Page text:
There is a tragic birth defect that has become an epidemic worldwide. Here in the United States and the rest of the Western world, about 1 to 2 out of the thousand births are afflicted with it. But children born in first-world countries with adequate medical infrastructure have it made. With surgery in the first few months of life, the outcome of this difficult birth defect is good. But it requires social support and speech therapy in order to overcome throughout the early years of life. This birth defect is known as cleft palate or cleft lip.

But here’s what happens when the birth defect goes untreated. The chasm inside the mouth of someone suffering from cleft palate leaves the inner head vulnerable. It’s easy for bacteria inside the mouth to creep up into the inner ear to cause ear infections. This gives a child with untreated cleft palate use of chronic ear infections that can even lead to hearing loss.

Cleft lip makes it difficult for a baby to make a seal with the lips. Babies suckle in order to feed and drink in the first year of life. Their natural inclination to suckle will cause them frustration as they cannot make the seal. They may not get enough nutrition or hydration.

This all does not even begin to touch the social ramifications. Speaking with either a cleft palate or cleft lip is very difficult. Someone afflicted with this birth defect would reasonably withdraw from society and become increasingly frustrated and depressed. A cleft lip may not look attractive to others. Bullying then leads to isolation, more withdrawal and depression. But all of this, every negative effect of cleft palate and cleft lip can be avoided with surgery early in life. But not everyone has access to the required treatment.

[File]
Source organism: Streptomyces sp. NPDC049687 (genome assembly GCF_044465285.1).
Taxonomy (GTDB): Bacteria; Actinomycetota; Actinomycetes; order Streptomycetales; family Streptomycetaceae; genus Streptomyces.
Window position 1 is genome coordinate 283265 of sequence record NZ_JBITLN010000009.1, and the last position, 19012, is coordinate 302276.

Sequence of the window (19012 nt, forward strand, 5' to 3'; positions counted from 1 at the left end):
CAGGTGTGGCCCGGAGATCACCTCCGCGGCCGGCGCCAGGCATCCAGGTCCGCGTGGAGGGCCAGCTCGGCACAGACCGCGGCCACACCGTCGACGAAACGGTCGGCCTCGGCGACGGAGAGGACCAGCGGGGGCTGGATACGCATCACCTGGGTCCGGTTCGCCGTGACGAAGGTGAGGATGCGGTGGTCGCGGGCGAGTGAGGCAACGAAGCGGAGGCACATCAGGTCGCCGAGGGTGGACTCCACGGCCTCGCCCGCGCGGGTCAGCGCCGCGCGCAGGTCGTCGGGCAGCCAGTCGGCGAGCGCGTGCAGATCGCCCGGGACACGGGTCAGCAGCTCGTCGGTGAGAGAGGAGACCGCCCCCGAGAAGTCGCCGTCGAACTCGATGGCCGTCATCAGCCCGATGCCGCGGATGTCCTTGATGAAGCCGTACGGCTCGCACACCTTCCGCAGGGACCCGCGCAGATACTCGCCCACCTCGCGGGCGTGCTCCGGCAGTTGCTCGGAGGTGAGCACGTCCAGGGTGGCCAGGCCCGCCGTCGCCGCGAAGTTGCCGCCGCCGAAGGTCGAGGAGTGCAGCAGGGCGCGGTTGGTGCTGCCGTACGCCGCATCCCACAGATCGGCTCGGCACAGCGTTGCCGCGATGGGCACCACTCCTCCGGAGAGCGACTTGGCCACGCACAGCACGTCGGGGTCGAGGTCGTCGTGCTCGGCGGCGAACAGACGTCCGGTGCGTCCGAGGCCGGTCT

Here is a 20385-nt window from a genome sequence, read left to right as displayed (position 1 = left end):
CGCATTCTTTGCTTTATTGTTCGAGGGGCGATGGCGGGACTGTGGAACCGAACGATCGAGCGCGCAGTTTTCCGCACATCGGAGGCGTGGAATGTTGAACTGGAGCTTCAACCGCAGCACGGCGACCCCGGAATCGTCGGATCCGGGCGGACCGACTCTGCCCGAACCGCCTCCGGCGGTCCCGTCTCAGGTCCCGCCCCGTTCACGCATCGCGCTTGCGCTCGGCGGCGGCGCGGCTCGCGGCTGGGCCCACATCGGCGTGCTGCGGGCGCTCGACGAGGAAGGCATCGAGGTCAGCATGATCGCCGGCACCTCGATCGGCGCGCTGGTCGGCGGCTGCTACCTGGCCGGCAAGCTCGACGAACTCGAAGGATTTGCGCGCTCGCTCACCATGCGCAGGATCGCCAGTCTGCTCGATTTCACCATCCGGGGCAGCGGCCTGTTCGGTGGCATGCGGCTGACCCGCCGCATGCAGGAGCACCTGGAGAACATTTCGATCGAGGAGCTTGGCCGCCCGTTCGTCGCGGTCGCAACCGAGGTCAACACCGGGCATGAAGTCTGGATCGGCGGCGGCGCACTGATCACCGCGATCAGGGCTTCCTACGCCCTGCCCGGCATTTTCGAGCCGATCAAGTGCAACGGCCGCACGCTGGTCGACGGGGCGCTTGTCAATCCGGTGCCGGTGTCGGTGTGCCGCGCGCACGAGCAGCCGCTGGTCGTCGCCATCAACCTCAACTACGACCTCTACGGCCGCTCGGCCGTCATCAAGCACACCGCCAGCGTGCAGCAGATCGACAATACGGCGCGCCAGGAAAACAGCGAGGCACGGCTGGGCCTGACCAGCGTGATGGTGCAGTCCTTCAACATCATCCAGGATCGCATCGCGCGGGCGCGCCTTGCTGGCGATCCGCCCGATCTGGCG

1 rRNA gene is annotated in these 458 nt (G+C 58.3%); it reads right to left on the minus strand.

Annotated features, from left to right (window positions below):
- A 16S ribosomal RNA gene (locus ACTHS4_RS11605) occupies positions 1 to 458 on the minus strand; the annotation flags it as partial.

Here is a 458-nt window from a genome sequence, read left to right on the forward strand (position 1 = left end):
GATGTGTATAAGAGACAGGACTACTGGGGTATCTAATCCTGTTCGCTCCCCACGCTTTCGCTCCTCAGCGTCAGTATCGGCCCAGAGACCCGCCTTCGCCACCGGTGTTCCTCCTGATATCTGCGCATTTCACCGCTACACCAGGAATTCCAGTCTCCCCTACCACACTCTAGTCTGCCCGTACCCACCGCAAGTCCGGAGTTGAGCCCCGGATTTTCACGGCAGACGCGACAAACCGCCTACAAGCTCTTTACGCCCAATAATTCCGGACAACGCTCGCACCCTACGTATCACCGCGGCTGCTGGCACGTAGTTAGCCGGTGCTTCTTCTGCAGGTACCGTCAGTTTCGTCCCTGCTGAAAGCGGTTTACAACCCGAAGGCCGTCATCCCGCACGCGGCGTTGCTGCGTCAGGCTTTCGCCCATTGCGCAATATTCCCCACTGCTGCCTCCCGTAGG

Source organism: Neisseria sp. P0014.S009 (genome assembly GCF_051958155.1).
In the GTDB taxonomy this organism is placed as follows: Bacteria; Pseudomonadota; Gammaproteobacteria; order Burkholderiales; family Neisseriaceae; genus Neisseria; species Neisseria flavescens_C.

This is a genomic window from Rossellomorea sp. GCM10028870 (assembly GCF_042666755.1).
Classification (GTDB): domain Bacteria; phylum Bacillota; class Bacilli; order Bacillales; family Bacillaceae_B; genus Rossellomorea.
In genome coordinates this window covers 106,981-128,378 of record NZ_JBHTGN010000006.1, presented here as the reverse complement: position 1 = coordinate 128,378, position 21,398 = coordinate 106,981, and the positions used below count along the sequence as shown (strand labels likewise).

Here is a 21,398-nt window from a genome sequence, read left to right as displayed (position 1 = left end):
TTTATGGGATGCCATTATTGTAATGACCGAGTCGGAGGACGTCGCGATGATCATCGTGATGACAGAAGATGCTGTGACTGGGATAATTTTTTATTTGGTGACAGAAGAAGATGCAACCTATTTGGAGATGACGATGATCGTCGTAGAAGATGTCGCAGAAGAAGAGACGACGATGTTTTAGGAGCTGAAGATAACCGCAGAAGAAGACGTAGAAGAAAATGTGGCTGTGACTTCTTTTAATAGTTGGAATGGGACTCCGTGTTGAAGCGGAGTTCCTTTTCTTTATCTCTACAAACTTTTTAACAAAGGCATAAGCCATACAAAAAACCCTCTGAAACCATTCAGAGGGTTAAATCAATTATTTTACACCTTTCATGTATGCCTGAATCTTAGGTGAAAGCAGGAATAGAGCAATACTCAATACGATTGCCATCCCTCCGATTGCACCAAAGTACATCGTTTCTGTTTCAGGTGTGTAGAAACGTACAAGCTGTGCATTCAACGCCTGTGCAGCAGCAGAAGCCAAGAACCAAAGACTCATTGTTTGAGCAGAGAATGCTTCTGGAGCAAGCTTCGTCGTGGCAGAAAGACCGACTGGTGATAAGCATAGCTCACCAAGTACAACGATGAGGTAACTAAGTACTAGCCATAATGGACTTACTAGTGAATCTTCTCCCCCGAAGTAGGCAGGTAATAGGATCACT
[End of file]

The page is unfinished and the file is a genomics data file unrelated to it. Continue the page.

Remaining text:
Operation Smile started humbly in 1982. Founders Bill and Kathy Magee eventually expanded the charitable organization to include dentists and doctors from over 80 countries around the world. They sweep over the globe to identify those in need and perform the required surgeries at no cost to the patient. But they need to pay for the surgery somehow.

Avi Weisfogel, a successful New Jersey dentist, has set up a GoFundMe Campaign in order to raise money for the charitable organization. He is reaching out to you with the goal of raising $2000 in order to help these unlucky children.

Avi Weisfogel confounded Dental Sleep Masters. The purpose of this company was to help physicians create sleep labs. Avi earned a BA in biology and psychology from Rutgers University and a DDS from New York University College of Dentistry. Avi Weisfogel is also the chief lecturer of Unlimited Sleep Patient. When he is not working he follows sports. He also likes fine dining, concerts, his family, and skiing.  Check out his educational YouTube video below.

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